And while the government is partially shut down and essential workers are working without pay, consider this. The TSA agents  who operate that very sophisticated detection equipment, and who check to make sure no bad hombres are boarding our airplanes planning to blow themselves up along with the rest of us — well, our airport security folks are being stiffed too. Yes, while the President and Congress play shutdown chicken, airport security personnel are working without pay.  Safe travels, mate.


Now available at Amazon, Barnes and Noble, Kindle, Apple iTunes and better bookstores everywhere.

Cry Eden cover_blue

All comments regarding these essays, whether they express agreement, disagreement, or an alternate view, are appreciated and welcome. Comments that do not pertain to the subject of the essay or which are ad hominem references to other commenters are not acceptable and will be deleted.

Invite friends, family, and colleagues to receive “Of Thee I Sing 1776” online commentaries. Simply copy, paste, and email them this link— www.oftheeising1776.substack.com/subscribe  –and they can begin receiving these weekly essays every Sunday morning.

8 responses to “Government Shutdown: An Absence of Leadership.”

  1. I joanne hirschfield says:

    Tell it to the dems! We need a wall ! Works well in Israel!

    • As we observed in our essay, the Democrats are as recalcitrant as the Administration.
      The analogy with Israel, however, really doesn’t apply. Terrorists who were infiltrating into Israel really only had one way to get in and that was by walking through an open border. Visa’s were not a practical alternative for Palestinian terrorists or refugees from Eritrea or Sudan for entering Israel. The barrier Israel erected was, indeed, an effective remedy to the almost daily terrorists attacks.

  2. Leonard Sherman says:

    The U.S had the ability to put a man on the moon with the help of electronics and science, it’s hard to believe that that our borders cannot be protected with brain power at a fraction of the cost of concrete. A simple solution for those who overstay their visas and melt into America is to make it a federal crime with sever penalties to anyone who employees any one who cannot prove their citizenship.,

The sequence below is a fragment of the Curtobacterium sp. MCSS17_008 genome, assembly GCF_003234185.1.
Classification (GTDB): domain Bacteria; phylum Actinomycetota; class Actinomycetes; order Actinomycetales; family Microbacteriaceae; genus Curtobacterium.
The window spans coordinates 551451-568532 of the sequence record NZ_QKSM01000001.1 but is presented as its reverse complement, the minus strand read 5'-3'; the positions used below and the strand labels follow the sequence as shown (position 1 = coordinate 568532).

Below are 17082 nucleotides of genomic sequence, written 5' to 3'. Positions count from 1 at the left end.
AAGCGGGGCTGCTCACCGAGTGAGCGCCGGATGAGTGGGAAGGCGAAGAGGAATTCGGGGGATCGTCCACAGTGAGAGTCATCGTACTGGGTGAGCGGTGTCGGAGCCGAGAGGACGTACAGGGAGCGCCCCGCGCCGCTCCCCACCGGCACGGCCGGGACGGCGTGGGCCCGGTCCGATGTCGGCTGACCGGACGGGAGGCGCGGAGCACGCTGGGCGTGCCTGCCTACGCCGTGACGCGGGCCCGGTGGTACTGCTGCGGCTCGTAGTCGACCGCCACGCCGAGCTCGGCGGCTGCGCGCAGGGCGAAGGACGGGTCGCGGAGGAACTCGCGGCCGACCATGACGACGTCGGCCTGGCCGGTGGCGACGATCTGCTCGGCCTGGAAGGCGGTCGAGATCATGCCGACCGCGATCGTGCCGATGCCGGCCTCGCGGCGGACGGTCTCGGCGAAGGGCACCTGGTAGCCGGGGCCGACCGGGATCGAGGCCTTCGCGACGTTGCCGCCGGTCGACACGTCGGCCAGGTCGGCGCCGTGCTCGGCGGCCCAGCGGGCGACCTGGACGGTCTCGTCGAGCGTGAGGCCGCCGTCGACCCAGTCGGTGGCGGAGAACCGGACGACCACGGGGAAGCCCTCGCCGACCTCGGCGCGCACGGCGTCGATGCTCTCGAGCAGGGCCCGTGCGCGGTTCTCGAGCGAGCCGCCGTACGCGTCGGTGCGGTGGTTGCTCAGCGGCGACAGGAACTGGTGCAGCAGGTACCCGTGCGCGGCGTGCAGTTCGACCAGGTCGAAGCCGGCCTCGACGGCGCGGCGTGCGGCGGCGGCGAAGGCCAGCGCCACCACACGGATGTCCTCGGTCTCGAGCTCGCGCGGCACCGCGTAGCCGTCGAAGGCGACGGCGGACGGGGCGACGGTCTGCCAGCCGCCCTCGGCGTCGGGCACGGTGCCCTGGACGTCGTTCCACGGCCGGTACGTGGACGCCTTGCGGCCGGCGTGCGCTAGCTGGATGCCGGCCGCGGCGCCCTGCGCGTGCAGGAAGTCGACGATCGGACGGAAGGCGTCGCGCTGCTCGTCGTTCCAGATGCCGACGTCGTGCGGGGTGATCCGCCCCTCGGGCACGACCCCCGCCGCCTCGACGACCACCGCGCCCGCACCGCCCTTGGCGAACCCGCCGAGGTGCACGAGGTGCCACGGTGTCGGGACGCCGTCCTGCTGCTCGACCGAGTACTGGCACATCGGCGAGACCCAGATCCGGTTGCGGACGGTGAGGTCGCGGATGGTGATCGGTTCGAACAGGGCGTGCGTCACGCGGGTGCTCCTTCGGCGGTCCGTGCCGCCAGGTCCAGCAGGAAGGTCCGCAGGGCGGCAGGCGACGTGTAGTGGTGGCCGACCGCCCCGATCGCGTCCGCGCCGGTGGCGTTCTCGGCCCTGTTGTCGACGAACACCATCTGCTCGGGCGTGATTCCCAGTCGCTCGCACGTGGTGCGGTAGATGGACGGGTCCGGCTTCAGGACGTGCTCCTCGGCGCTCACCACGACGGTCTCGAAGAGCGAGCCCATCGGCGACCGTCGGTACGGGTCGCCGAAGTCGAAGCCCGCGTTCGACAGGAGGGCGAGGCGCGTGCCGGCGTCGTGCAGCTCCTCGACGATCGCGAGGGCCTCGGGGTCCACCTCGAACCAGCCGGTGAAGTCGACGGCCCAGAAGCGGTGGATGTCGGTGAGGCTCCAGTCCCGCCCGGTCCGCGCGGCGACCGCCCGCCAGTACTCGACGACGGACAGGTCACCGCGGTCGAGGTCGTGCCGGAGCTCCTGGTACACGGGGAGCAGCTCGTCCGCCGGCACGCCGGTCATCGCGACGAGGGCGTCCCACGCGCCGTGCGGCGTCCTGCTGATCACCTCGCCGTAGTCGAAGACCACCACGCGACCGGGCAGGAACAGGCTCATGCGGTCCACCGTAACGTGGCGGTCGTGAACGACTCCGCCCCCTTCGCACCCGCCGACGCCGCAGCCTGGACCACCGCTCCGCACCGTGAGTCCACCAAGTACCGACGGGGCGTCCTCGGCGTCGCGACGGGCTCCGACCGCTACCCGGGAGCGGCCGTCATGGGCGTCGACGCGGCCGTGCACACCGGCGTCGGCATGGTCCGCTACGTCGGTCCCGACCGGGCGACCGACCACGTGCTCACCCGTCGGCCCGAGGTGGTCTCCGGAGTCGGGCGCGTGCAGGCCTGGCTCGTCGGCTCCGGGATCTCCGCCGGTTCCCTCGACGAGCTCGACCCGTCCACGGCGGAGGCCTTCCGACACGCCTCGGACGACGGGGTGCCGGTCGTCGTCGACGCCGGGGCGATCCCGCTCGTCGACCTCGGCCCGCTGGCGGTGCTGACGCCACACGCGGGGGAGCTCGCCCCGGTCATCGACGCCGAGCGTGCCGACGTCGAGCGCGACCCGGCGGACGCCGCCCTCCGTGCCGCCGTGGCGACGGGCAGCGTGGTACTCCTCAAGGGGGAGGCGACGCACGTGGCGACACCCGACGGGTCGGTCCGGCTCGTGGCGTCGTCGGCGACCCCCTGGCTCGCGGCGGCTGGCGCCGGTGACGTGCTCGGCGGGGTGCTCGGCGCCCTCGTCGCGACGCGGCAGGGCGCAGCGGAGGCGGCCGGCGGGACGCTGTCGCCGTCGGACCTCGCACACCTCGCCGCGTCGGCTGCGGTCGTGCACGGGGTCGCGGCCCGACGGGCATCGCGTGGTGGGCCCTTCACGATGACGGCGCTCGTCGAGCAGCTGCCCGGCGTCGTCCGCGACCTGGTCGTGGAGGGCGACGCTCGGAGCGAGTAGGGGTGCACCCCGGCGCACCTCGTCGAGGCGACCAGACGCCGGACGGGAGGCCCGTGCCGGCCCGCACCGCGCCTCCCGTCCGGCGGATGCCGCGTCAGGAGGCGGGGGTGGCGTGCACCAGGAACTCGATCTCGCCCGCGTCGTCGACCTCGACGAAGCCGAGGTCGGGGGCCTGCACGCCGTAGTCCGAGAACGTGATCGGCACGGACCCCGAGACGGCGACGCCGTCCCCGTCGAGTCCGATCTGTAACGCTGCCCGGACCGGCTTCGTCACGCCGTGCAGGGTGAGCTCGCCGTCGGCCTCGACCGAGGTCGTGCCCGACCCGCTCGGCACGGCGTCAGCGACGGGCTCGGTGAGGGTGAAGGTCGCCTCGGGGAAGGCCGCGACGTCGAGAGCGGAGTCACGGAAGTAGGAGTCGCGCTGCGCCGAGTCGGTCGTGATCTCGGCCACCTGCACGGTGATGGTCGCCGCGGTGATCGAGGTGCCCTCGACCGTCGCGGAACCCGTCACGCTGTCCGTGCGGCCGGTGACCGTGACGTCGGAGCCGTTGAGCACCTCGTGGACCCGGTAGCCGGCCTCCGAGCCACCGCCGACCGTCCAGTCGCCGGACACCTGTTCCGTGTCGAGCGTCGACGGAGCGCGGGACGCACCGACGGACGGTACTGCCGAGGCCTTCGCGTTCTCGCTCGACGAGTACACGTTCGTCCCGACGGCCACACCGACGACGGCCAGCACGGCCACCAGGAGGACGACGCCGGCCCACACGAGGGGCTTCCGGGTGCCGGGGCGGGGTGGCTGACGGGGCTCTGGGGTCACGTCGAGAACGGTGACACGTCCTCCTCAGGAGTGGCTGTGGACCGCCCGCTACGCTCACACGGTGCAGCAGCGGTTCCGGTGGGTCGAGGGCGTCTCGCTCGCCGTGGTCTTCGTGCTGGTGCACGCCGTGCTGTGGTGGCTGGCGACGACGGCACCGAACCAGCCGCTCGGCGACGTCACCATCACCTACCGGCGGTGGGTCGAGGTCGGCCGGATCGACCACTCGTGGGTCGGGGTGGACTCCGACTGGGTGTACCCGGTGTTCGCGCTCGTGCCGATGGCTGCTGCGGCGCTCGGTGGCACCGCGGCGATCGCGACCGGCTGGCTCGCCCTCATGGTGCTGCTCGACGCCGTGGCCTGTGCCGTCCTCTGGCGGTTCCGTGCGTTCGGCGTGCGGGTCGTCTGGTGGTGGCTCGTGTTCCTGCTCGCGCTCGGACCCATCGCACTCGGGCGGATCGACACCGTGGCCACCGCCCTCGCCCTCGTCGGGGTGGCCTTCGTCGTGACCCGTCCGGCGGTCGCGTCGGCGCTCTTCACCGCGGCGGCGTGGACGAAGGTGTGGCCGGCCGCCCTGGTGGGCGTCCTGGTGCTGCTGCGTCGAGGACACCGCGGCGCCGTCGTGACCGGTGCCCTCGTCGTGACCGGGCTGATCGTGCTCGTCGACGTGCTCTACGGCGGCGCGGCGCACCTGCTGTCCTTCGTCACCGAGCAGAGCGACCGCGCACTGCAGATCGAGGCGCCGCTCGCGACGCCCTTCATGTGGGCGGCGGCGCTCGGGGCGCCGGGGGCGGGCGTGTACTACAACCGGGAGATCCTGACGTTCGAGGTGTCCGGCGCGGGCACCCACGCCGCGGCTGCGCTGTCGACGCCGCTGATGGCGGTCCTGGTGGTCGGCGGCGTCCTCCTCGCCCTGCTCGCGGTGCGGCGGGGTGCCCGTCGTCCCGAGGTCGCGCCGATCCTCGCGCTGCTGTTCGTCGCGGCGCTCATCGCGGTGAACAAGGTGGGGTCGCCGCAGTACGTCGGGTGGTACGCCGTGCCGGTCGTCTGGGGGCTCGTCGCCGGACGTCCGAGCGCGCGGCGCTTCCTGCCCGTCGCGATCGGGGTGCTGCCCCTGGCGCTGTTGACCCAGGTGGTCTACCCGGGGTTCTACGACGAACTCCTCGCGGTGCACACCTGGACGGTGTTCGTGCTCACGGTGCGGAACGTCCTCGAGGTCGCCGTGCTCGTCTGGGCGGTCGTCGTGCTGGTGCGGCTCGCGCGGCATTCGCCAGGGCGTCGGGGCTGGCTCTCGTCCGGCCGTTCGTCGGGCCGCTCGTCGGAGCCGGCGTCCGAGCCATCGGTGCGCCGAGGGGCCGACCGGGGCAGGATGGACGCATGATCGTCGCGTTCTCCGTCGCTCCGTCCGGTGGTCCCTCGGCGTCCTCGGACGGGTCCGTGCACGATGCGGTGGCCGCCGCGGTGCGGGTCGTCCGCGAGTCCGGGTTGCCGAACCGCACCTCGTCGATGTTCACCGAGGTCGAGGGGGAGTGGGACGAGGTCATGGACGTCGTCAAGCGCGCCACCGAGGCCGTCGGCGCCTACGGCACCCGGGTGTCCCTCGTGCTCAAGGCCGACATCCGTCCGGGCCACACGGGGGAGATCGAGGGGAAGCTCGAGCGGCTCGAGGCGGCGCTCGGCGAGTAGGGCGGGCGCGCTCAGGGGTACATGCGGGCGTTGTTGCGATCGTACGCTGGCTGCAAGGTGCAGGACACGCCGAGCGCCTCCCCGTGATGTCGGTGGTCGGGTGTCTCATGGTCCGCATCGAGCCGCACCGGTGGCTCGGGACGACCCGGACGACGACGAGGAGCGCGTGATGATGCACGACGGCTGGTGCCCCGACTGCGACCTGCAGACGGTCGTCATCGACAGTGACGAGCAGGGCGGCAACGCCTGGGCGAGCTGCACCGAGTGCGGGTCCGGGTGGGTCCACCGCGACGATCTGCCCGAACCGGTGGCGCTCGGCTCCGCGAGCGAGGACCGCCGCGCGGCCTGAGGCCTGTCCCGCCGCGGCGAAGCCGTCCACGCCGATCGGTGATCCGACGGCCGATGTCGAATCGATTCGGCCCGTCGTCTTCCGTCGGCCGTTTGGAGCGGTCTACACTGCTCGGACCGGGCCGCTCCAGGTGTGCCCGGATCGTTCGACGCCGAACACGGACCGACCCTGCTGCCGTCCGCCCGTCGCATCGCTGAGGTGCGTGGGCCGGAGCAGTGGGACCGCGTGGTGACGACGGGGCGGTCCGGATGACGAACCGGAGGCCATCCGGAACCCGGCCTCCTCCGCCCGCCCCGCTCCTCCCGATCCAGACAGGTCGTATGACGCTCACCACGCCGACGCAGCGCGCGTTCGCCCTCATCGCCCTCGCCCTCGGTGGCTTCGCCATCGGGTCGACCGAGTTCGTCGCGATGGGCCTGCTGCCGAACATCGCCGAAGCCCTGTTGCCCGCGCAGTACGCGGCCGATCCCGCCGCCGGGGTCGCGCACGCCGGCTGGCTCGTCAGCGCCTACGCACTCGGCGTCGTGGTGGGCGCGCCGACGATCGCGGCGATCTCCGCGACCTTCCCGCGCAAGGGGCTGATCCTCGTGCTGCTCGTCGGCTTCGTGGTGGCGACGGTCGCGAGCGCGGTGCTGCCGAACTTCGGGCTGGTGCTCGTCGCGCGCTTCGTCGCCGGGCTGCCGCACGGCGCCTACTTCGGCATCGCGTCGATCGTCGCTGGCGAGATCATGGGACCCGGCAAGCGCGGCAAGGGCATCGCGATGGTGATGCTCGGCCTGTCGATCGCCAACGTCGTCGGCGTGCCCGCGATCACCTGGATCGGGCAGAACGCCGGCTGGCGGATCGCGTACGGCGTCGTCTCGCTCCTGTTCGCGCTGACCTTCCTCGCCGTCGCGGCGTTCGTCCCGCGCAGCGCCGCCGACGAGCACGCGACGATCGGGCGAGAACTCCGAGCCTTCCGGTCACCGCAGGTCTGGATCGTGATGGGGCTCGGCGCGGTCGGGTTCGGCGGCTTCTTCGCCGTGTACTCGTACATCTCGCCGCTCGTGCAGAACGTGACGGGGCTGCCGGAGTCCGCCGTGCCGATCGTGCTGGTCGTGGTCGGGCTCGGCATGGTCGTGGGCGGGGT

3. Alan Goldstein says:

    Boils down to the old question of: would you rather be right than happy. It is a sad state of affairs that our leadership can t do this and come to a solution. Everyone seems to be more worried about their jobs than taking care of the US. The Washington noise is deafening and sickening and I wish I had a solution

  4. Marc Slavin says:

    I agree. Build a wall and they will; figure out how to get over it, around it, under it, through it. Tighten up immigration laws. They’re a lot of good people here illegally. Give the ones here amnesty if they have job and are contributing and start fresh with the new ones. Not very complicated.

  5. Judy says:

    In my opinion, we need to take every precaution, ie, wall, ICE, etc to protect our Country! Why not? It’s cheap if it saves one life….

  6. Janice Marcus says:

    There is another wall that Israel built I think around 2013. It’s a wall between Egypt and Israel. It was built to prevent people from Africa coming to Israel to work. The wall or Fence has kept 99% of the illegal immigrants from entering their country.. walls work! Then we have to deal with the other ways in which people are coming into our country illegally .

  7. Hal Gershowitz says:

    The wall in Israel was, indeed, effective, but it is not a meaningful analogy to the current border issue we face in the US. The sub-Saharan refugees HAD to enter Israel by foot and so the barrier was effective. Immigrants headed to the US from neighboring countries to the South have VISA entry opportunities which the majority of those who come use. Visa violations are a bigger issue for us than border violations.

Leave a Reply

Your email address will not be published. Required fields are marked *